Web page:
Page 6 of 11

Re: Who has dared to follow their Ableton passion?

Posted: Sun Mar 03, 2013 10:42 pm
by heisenberg9
It's mostly all been said.

Your 42. The world will look VERY different to you 5 years from now and even WAY more different 10 years from now. I am in my 50s so I have gone down this path and so have billions of others. The aging thing and your perspective on it is remarkably similar no matter the life experience. Some things are relatively constant, others not.

Besides all that... To me it sounds like you are effectively going to blow your retirement savings, whether you think that or not. I also suspect you have kids. If you do then you have post secondary to worry about. I wouldn't saddle my kids with a massive debt when they are starting out their lives due to me following my bliss. That is just so not on.

Secondly, if you have enough to coast for 5 years, then you probably have in the neighbourhood of 200K in the bank. With 7% compounding interest that money doubles every 10 years, meaning you would have 800K in the bank when you are 62, even if you didn't contribute another dime. If this assumption is correct you are well positioned for retirement. You may not want to retire now but dollars to donuts, in 10 years, you will be ACHING to retire. It's the inescapable aging thing.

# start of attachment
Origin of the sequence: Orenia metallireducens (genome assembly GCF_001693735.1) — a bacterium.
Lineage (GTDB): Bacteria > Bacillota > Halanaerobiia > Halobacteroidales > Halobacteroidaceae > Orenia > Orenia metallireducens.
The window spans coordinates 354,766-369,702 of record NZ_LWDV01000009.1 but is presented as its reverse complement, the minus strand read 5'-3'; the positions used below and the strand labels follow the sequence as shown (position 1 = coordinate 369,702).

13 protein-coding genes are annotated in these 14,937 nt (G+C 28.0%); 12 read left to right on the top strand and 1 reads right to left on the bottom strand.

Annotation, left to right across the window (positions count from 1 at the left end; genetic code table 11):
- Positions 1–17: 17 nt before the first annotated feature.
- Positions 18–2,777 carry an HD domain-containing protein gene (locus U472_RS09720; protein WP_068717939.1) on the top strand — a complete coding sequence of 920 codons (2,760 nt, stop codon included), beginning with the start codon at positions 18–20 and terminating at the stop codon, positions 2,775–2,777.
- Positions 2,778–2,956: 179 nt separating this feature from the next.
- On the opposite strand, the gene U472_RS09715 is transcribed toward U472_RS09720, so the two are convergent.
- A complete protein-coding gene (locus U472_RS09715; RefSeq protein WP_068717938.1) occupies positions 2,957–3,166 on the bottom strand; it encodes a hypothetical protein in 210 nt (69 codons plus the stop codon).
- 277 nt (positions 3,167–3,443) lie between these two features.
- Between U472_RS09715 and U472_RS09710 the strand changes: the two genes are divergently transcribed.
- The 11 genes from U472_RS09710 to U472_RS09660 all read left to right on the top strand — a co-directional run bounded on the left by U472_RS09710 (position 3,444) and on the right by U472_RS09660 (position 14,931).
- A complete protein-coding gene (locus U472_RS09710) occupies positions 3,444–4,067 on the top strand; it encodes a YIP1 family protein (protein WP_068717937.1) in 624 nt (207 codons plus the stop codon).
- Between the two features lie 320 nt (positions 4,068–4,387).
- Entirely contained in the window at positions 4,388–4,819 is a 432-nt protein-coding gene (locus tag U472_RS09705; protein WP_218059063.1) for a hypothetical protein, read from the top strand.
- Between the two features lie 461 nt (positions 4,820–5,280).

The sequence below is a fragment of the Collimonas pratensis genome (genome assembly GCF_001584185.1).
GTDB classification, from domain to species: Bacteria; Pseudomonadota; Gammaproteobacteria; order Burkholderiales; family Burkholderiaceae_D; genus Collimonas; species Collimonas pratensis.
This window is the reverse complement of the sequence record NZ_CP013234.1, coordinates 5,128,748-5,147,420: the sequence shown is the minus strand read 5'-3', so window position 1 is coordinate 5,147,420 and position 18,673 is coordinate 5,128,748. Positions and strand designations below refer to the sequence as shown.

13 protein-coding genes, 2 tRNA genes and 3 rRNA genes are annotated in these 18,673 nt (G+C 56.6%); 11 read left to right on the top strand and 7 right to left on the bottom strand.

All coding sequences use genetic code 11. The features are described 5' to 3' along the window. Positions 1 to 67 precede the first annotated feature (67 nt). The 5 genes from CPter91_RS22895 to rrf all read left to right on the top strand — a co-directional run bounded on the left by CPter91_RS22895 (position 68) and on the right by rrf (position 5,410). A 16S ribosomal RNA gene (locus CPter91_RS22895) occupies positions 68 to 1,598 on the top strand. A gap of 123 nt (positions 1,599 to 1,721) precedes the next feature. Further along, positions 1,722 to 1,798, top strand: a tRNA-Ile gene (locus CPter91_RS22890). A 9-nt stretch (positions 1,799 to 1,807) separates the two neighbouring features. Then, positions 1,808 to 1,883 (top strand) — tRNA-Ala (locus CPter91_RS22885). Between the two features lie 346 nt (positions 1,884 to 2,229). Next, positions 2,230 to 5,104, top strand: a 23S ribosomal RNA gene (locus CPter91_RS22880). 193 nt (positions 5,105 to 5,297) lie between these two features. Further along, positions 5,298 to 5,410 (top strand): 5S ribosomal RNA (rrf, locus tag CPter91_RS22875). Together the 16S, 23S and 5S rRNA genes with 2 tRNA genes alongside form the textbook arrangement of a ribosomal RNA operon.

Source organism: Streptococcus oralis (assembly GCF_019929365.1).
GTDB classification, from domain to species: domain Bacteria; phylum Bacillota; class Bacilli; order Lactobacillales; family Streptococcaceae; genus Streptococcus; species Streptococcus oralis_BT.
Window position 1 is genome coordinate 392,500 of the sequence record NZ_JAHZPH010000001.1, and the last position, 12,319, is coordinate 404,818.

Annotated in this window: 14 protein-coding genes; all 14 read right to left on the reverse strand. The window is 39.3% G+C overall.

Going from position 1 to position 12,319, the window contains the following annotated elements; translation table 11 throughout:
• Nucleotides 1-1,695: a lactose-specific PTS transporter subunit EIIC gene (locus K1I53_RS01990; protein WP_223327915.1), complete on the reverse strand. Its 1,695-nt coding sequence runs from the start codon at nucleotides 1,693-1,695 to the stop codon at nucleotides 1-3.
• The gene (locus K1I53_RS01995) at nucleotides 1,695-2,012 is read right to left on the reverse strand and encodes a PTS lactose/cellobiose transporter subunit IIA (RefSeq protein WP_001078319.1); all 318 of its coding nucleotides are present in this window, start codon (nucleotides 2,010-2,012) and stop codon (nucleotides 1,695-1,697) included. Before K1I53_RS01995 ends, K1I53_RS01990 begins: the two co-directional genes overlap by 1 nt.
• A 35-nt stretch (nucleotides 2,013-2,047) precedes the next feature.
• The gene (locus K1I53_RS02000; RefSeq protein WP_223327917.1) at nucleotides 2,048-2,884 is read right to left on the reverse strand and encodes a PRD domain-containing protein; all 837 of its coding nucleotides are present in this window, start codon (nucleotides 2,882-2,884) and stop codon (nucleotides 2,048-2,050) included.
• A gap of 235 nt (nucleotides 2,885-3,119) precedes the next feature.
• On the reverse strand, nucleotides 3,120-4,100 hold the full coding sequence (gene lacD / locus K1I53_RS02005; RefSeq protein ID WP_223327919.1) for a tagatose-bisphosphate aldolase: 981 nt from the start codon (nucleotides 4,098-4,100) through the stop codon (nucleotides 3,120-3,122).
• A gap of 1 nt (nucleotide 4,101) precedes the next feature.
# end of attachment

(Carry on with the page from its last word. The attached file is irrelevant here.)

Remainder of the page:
If you want meaning in your life, volunteer and help your community and the world around you.

The other stuff I could say has been well covered by others.

Re: Who has dared to follow their Ableton passion?

Posted: Mon Mar 04, 2013 3:25 am
by tintala
I didn't read through all of the comments but I sped read thru alot and wholly shit 8O I can totally 100 relate to


I have a similar story. am roughly the same age with few more on top. I couldn't help but jump right in with a comment. I have been a musician since childhood , playing clarinet, sax, guitar.. formally trained in all the above. However, I had a change of endeavor to which instrument I really wanted to play.. especially after seeing it performed , I totally switched to playing tabla the north Indian percussion. Lol. :roll: Have been taught by the best in the world and live in Nepal part time.